stern and the humane virtues, the habitual obSvo. London f Orlando Furioso, xly. 69

titude, but of moral grace and dignity, distin

guish him from all men who have been tried by College, Oxford; but he had not been many equally full information.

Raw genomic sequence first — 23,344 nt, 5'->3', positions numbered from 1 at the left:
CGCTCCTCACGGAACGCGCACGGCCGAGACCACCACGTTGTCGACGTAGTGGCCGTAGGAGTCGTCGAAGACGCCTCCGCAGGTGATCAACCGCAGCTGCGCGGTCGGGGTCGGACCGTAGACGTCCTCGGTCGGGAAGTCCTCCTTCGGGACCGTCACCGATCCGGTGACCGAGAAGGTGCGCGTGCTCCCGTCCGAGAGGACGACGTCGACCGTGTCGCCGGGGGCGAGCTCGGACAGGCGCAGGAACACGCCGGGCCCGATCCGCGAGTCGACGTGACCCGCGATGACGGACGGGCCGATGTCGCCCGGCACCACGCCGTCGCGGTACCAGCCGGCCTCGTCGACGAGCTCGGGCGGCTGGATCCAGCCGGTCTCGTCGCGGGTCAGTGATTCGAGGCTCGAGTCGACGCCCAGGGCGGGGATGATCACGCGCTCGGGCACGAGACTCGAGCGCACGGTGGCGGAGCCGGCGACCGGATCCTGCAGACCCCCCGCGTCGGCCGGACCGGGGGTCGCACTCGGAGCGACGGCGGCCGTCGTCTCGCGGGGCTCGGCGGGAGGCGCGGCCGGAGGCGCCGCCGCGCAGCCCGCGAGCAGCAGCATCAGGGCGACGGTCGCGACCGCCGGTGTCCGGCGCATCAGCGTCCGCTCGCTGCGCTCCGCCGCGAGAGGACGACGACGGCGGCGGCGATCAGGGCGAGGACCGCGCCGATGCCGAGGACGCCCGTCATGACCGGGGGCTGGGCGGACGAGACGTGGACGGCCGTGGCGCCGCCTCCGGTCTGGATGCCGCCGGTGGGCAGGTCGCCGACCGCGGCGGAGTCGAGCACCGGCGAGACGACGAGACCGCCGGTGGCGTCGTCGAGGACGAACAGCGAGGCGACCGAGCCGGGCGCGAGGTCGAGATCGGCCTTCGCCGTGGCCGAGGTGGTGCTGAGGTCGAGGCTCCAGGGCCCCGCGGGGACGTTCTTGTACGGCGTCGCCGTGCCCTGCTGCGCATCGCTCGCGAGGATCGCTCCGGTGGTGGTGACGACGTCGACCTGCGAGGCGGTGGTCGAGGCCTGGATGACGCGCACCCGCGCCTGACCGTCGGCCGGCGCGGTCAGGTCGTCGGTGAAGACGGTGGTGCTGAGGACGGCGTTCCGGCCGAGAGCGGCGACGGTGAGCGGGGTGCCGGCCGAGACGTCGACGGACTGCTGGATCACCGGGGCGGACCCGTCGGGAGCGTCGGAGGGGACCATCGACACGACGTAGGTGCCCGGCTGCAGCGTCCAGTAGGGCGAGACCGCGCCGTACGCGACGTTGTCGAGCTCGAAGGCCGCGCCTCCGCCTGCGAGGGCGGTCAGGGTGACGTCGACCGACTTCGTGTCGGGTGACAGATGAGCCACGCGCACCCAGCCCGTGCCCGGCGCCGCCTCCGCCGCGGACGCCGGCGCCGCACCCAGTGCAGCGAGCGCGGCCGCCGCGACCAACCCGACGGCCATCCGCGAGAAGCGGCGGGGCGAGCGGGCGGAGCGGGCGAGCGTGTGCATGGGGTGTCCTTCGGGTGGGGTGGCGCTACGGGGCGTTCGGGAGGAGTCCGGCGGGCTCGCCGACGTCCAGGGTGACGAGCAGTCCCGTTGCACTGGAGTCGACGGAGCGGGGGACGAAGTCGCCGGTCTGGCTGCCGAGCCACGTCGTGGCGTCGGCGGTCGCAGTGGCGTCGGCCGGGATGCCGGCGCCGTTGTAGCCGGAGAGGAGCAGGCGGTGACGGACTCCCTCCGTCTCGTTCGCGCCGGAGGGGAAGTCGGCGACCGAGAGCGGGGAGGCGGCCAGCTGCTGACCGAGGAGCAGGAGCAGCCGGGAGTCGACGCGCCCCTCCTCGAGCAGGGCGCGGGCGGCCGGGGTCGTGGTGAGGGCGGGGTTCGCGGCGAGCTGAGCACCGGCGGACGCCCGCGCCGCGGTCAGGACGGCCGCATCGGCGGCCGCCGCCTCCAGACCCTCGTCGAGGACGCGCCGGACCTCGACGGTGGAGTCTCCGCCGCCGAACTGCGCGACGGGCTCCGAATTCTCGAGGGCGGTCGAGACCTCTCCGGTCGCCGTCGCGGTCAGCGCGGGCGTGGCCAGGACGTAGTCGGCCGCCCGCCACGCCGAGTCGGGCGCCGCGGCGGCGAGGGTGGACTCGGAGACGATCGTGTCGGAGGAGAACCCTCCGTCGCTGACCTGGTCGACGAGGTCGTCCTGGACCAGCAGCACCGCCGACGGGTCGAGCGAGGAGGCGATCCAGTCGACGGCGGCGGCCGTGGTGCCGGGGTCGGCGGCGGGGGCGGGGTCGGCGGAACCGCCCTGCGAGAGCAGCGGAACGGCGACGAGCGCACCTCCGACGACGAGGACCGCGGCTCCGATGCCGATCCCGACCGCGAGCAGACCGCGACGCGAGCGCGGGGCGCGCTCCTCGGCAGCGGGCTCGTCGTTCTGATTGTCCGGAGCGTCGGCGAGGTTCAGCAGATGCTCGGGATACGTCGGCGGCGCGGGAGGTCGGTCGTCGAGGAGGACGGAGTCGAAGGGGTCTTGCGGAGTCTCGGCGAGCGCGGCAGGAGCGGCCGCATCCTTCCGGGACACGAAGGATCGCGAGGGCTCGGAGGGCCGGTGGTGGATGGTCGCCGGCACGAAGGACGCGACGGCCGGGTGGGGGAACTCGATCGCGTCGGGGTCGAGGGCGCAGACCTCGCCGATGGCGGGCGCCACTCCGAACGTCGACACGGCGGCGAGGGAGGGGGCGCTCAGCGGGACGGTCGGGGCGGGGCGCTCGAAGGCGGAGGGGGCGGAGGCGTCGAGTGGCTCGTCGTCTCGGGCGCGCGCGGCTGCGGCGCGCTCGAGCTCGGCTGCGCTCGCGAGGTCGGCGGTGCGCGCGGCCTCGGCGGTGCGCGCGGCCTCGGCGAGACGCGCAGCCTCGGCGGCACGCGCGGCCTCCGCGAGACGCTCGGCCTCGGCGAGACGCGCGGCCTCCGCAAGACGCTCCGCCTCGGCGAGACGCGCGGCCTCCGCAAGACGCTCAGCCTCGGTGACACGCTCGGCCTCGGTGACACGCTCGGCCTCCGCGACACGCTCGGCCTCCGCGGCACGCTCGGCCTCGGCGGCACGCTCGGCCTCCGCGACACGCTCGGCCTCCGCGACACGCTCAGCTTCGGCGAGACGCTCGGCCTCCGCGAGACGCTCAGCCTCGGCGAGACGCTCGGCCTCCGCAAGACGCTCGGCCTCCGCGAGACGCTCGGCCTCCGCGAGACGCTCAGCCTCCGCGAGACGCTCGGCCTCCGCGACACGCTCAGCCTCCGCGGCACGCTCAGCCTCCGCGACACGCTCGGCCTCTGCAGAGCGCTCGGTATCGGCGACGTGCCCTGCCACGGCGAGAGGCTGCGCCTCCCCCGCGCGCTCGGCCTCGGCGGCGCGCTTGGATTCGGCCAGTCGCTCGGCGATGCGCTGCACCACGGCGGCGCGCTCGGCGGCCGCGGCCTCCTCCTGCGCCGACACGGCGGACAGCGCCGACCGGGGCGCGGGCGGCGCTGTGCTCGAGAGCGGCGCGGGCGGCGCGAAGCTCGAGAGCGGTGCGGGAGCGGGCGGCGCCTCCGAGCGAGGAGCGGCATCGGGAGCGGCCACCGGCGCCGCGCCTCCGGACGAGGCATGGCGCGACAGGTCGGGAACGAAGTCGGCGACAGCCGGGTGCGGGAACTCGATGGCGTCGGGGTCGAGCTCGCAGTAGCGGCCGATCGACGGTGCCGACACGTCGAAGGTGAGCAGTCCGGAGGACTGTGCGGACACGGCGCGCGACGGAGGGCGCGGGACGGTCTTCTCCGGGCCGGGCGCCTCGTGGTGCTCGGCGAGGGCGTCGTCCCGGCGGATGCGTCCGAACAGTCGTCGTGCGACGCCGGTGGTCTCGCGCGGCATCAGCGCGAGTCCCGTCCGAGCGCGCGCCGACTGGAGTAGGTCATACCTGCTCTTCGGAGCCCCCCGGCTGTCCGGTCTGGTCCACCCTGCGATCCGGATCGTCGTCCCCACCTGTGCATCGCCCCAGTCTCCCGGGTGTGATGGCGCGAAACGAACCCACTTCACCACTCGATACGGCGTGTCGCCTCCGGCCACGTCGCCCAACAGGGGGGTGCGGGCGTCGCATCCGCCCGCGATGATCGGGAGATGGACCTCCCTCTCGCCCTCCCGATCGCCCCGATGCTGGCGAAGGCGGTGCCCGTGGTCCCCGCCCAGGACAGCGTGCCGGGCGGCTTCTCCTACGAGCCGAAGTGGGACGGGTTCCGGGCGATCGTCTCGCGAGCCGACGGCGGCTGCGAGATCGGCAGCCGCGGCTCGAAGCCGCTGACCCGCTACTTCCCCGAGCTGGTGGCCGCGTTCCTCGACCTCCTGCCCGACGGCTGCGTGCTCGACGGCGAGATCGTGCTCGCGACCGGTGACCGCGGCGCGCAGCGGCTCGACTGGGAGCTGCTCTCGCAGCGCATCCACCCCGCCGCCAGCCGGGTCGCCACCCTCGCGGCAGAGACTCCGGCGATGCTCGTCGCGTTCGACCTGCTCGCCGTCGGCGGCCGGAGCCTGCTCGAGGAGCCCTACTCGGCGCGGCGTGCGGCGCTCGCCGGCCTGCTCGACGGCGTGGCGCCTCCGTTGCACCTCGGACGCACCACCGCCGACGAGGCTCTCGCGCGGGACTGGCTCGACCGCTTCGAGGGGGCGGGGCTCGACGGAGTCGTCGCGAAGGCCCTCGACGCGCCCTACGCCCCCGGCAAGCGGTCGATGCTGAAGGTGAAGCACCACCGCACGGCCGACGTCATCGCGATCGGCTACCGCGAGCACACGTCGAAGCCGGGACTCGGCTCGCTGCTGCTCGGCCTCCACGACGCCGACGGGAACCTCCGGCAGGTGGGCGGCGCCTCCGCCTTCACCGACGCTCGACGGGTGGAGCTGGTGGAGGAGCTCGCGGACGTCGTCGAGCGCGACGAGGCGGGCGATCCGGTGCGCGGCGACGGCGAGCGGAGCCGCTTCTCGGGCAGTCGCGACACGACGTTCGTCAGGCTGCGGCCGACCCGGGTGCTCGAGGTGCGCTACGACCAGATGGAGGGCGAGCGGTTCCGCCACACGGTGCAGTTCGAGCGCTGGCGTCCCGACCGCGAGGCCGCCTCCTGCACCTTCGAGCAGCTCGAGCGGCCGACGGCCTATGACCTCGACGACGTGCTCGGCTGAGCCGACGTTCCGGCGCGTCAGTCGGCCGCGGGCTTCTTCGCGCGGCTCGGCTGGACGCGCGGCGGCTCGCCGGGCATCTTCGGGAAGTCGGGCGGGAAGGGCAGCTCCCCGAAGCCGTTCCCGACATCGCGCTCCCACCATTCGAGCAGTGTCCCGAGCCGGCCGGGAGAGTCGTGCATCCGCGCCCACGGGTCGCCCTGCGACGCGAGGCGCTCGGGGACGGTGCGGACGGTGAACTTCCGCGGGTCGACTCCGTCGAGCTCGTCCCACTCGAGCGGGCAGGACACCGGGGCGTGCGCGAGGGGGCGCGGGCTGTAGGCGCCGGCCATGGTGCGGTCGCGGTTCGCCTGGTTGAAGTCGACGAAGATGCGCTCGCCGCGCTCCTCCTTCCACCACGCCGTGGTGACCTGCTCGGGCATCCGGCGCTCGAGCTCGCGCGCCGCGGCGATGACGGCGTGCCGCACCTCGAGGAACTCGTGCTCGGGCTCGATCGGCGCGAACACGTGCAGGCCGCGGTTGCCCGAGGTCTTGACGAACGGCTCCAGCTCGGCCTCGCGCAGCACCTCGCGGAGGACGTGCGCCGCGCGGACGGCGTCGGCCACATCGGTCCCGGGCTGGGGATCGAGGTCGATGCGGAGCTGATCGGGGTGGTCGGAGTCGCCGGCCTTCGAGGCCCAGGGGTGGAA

months there, when some of his Latin verses His father was the Reverend Lancelot Ad- fell by accident into the hands of Dr. Lancasdison, who, though eclipsed by his more cele- ter, dean of Magdalene College. The young brated son, made some figure in the world, and scholar's diction and versification were already occupies with credit two folio pages in the such as veteran professors might envy. Dr “ Biographia Britannica." Lancelot was sent Lancaster was desirous to serve a boy of such up, as a poor scholar, from Westmoreland to promise; nor was an opportunity long wantQueen's College, Oxford, in the time of the ing. The Revolution had just taken place; Commonwealth; made some progress in learn- and nowhere had it been hailed with more deing; became, like most of his fellow-students, light than at Magdalene College. That great a violent royalist; lampooned the heads of the and opulent corporation had been treated by university, and was forced to ask pardon on his James, and by his chancellor, with an insolence bended knees. When he had left college, he and injustice which, even in such a prince and earned an humble subsistence by reading the in such a minister, may justly excite amazeliturgy of the fallen church to the families of nfent; and which had done more than even the those sturdy squires whose manor-houses were prosecution_of the bishops to alienate the scattered over the Wild of Sussex. After the Church of England from the throne. A prerestoration, his royalty was rewarded with the sident, duly elected, had been violently expelled post of chaplain to the garrison of Dunkirk. from his dwelling. A papist had been set over When Dunkirk was sold to France, he lost his the society by a royal mandate: the Fellows, employment. But Tangier had been ceded by who, in conformity with their oaths, refused to Portugal to England as part of the marriage submit to this usurper, had been driven forth portion of the Infanta Catharine ; and to Tan- from their quiet cloisters and gardens; to die gier Lancelot Addison was sent. A more mise of want or to live on charity. But the day of rable situation can hardly be conceived. It was redress and retribution speedily came. The difficult to say whether the unfortunate settlers intruders were ejected; the venerable house were more tormented by the heats or by the was again inhabited by its old inmates: learnrains; by the soldiers within the wall or the ing flourished under the rule of the wise and *Moors without it. One advantage the chaplain virtuous Hough; and with learning was united had. He enjoyed an excellent opportunity of a mild and liberal spirit, too often wanting in studying the history and manners of the Jews and the princely colleges of Oxford. In conseMohammedans; and of this opportunity he ap- quence of the troubles through which the sopears to have made excellent use. On his return ciety had passed, there had been no election of to England, after some years of banishment, he new members during the year 1688. In 1689, published an interesting volume on the polity therefore, there was twice the ordinary number and religion of Barbary; and another on the of vacancies; and thus Dr. Lancaster found it Hebrew customs, and the state of rabbinical casy to procure for his young friend admittance learning. He rose to eminence in his profes-to the advantages of a foundation then generally sion, and became one of the royal chaplains, a esteemed the wealthiest in Europe. doctor of divinity, archdeacon of Salisbury and At Magdalene, Addison resided during ten dean of Litchfield. It is said that he would years. He was, at first, one of those scholars have been made a bishop after the Revolution, who are called demics; but was subsequently if he had not given offence to the government elected a fellow. His college is still proud of by strenuously opposing the convocation of his name; his portrait still hangs in the hall; 1689, the liberal policy of William and Tillotson. and strangers are still told that his favourite